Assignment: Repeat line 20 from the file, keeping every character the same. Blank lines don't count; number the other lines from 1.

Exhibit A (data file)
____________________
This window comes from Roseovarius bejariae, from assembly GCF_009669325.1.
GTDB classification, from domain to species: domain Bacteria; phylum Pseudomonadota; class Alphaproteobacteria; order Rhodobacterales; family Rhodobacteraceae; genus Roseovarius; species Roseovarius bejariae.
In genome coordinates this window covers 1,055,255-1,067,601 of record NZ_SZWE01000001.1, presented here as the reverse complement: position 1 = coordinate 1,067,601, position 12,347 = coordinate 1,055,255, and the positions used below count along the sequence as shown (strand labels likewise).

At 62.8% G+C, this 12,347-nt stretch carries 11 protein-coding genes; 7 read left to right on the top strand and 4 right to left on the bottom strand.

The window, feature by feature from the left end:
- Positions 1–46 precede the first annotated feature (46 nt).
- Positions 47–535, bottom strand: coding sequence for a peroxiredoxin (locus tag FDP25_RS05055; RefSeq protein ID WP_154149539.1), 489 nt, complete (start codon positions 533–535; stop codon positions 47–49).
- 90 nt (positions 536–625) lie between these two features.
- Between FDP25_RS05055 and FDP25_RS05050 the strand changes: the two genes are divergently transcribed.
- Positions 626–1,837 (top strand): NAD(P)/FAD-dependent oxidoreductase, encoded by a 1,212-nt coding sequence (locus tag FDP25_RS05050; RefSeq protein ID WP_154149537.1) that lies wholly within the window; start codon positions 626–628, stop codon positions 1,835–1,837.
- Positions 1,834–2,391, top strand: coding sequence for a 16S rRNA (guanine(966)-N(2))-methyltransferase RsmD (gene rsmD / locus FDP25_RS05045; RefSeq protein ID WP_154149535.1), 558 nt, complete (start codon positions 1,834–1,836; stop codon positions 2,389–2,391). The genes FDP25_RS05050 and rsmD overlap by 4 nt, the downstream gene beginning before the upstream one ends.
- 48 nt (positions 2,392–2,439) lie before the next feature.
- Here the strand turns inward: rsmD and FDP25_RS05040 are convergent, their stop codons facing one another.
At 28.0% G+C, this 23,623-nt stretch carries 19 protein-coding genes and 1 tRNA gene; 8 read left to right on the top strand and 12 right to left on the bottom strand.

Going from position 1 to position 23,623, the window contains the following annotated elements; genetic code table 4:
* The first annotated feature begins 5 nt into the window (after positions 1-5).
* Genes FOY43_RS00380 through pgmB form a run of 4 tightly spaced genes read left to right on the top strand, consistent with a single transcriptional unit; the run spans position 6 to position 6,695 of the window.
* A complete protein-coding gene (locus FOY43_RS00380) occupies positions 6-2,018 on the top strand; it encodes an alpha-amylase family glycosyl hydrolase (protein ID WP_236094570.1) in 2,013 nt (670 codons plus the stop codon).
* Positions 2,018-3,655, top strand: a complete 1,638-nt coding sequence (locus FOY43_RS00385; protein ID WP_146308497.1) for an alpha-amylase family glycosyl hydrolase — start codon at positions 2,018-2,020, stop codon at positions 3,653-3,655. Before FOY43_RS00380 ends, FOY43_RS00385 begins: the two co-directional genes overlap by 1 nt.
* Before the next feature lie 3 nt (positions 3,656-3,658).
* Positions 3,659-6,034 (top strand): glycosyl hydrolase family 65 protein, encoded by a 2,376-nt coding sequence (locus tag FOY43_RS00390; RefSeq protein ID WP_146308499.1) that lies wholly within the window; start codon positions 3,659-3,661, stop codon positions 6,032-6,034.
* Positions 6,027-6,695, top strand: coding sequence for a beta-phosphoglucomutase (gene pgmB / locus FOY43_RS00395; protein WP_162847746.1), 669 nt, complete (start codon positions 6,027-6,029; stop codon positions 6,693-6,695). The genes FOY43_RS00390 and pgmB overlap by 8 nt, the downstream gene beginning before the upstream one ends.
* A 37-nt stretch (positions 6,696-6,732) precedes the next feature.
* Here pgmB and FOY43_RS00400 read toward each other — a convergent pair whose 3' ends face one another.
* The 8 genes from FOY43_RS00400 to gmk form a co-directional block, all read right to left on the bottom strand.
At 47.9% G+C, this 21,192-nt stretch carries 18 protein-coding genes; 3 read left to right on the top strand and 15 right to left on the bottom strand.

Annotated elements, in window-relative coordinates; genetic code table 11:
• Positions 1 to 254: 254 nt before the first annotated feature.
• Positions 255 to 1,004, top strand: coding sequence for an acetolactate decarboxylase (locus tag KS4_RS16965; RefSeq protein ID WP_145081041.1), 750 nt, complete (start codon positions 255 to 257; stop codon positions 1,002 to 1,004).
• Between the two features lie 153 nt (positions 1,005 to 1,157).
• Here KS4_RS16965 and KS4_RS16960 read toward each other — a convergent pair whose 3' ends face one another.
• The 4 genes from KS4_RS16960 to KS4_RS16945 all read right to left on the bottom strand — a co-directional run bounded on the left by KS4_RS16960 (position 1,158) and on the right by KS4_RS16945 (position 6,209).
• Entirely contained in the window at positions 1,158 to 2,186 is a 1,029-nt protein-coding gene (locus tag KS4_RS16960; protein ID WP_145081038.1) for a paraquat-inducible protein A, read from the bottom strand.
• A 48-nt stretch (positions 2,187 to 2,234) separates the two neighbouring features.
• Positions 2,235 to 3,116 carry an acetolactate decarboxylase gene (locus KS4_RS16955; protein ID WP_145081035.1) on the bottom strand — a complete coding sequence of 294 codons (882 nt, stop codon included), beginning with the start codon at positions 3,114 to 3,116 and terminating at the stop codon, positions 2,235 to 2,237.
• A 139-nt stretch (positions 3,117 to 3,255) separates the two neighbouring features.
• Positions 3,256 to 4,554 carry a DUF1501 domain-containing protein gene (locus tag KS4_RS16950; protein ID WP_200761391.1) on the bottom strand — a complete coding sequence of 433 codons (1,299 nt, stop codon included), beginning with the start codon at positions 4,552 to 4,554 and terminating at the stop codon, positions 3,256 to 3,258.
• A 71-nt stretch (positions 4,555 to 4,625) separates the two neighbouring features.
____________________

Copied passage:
* Before the next feature lie 3 nt (positions 3,656-3,658).